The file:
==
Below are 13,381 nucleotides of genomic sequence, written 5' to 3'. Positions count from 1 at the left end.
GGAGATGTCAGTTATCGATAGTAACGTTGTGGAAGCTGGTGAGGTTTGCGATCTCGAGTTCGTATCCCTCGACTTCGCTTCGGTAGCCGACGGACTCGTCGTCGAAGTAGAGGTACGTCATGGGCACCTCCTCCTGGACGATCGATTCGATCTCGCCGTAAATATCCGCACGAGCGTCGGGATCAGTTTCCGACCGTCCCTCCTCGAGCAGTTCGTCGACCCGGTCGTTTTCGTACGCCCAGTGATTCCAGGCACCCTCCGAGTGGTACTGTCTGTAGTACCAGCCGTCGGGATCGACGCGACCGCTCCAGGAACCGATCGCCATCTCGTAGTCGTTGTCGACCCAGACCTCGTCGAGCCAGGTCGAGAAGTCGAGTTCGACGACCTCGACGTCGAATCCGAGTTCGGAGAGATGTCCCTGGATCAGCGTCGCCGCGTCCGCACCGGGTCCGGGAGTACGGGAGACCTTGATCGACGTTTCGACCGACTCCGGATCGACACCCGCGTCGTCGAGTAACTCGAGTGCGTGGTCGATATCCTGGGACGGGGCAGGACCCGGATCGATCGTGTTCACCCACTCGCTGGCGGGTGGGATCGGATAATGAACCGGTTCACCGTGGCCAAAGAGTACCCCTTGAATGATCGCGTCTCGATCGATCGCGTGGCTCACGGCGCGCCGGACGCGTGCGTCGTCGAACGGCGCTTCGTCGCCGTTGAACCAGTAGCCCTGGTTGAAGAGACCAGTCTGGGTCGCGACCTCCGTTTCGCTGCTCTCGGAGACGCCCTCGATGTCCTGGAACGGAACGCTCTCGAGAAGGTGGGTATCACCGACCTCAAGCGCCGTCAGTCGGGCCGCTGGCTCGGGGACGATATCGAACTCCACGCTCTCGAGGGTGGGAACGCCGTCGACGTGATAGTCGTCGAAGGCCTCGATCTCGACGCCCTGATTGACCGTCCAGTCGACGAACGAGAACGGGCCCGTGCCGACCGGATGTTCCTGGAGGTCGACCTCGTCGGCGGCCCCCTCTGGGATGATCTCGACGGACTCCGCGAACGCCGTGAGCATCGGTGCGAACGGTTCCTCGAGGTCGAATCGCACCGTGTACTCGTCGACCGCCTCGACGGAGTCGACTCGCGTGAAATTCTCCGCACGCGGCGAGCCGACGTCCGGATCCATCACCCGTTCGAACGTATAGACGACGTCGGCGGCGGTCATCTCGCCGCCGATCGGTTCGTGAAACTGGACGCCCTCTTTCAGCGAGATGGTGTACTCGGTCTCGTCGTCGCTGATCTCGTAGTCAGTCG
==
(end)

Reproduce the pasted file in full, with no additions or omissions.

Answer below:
Below are 13,381 nucleotides of genomic sequence, written 5' to 3'. Positions count from 1 at the left end.
GGAGATGTCAGTTATCGATAGTAACGTTGTGGAAGCTGGTGAGGTTTGCGATCTCGAGTTCGTATCCCTCGACTTCGCTTCGGTAGCCGACGGACTCGTCGTCGAAGTAGAGGTACGTCATGGGCACCTCCTCCTGGACGATCGATTCGATCTCGCCGTAAATATCCGCACGAGCGTCGGGATCAGTTTCCGACCGTCCCTCCTCGAGCAGTTCGTCGACCCGGTCGTTTTCGTACGCCCAGTGATTCCAGGCACCCTCCGAGTGGTACTGTCTGTAGTACCAGCCGTCGGGATCGACGCGACCGCTCCAGGAACCGATCGCCATCTCGTAGTCGTTGTCGACCCAGACCTCGTCGAGCCAGGTCGAGAAGTCGAGTTCGACGACCTCGACGTCGAATCCGAGTTCGGAGAGATGTCCCTGGATCAGCGTCGCCGCGTCCGCACCGGGTCCGGGAGTACGGGAGACCTTGATCGACGTTTCGACCGACTCCGGATCGACACCCGCGTCGTCGAGTAACTCGAGTGCGTGGTCGATATCCTGGGACGGGGCAGGACCCGGATCGATCGTGTTCACCCACTCGCTGGCGGGTGGGATCGGATAATGAACCGGTTCACCGTGGCCAAAGAGTACCCCTTGAATGATCGCGTCTCGATCGATCGCGTGGCTCACGGCGCGCCGGACGCGTGCGTCGTCGAACGGCGCTTCGTCGCCGTTGAACCAGTAGCCCTGGTTGAAGAGACCAGTCTGGGTCGCGACCTCCGTTTCGCTGCTCTCGGAGACGCCCTCGATGTCCTGGAACGGAACGCTCTCGAGAAGGTGGGTATCACCGACCTCAAGCGCCGTCAGTCGGGCCGCTGGCTCGGGGACGATATCGAACTCCACGCTCTCGAGGGTGGGAACGCCGTCGACGTGATAGTCGTCGAAGGCCTCGATCTCGACGCCCTGATTGACCGTCCAGTCGACGAACGAGAACGGGCCCGTGCCGACCGGATGTTCCTGGAGGTCGACCTCGTCGGCGGCCCCCTCTGGGATGATCTCGACGGACTCCGCGAACGCCGTGAGCATCGGTGCGAACGGTTCCTCGAGGTCGAATCGCACCGTGTACTCGTCGACCGCCTCGACGGAGTCGACTCGCGTGAAATTCTCCGCACGCGGCGAGCCGACGTCCGGATCCATCACCCGTTCGAACGTATAGACGACGTCGGCGGCGGTCATCTCGCCGCCGATCGGTTCGTGAAACTGGACGCCCTCTTTCAGCGAGATGGTGTACTCGGTCTCGTCGTCGCTGATCTCGTAGTCAGTCG